Investors take heed: the U.S. recession most likely just got longer.
The European Union, led by Germany, has rejected Eastern Europe's pleas for an aid package of about $228 billion, citing budget concerns in their own Western European countries, Bloomberg News reported Sunday.
The E.U.'s failure to provide aid and fiscal stimulus to Hungary, the Czech republic, Slovakia, Romania, Bulgaria, Latvia and Poland will hurt both the U.S. and global economies.
How so? Growth engines. The world is in a synchronized recession and it needs growth engines -- any and every growth engine -- to create demand. The E.U.'s obstructionist stance -- led by the wealthiest nations in the E.U., Germany and France -- removes another potential growth engine from the international stage: commerce in Eastern Europe. As a result, Europe's economy will now recover later, hurting the European operations of U.S. corporations, which will likely lengthen the U.S. recession.
The E.U. has not been totally unreceptive to aid pleas from the east: Hungary has received about $8 billion in E.U. aid, Bloomberg News reported.
Still, the stance of German Chancellor Angela Merkel is particularly discomforting. A former East German resident and an educator, Merkel should be especially receptive to the credit plight of Eastern Europe's leaders, who've said their young, vulnerable economies will undergo major contractions if more credit and aid does not materialize soon.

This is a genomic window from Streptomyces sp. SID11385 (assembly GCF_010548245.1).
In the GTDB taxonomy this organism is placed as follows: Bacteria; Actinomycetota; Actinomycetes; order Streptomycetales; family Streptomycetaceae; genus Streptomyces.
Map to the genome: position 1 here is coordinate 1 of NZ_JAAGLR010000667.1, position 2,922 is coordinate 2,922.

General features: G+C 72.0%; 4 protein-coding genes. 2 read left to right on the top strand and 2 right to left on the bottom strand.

Both German and France have cited budget concerns in Western European countries as a reason for the aid rejection, but this stance will ultimately prove to be self-defeating. If banks and other institutions in Eastern Europe come under pressure, Western European companies and counterparties with exposure to these banks will be hurt as well, creating another ripple in the financial crisis.
Market / Economic Analysis: A horrible decision by the EU! EU leaders need to revisit this decision and reverse it, soon. As noted, the stance of Chancellor Merkel, along with the 'no' by France President Nicolas Sarkozy, essentially leaves Eastern Europe to fend for itself, out in the cold. That stance will lengthen both Europe's and the U.S.'s recession, and the French people should be all over Sarkozy for his anti-unity, anti-economic recovery stance.
It's also ironic that while the EU has preached unity and cautioned Russia against expansionism and meddling in Eastern Europe (former Eastern Bloc nations were once allied with the Soviet Union), now, at the very moment when Eastern European nations are seeking closer ties with the EU -- to be one with Europe -- Germany and France give the east a 'sorry, can't help you.'
But the EU's stance will not blot-out the reality: Eastern Europe needs help, and if it can't get it from the EU, it'll seek it somewhere else. And who might be willing to help Eastern Europe, to the extent they'll be able to do so, given their own economic concerns? That's correct: Russia. Oh, Putin must love this! How ironic it would be that at the very time Eastern Europe looks to the west, the E.U. drives it back into Russia's sphere of influence -- the very thing the U.S and Western Europe fought against and prevented during the Cold War!
E.U.: Come to your senses, for the good of the European, U.S., and global economies -- pass a significant aid package for Eastern Europe.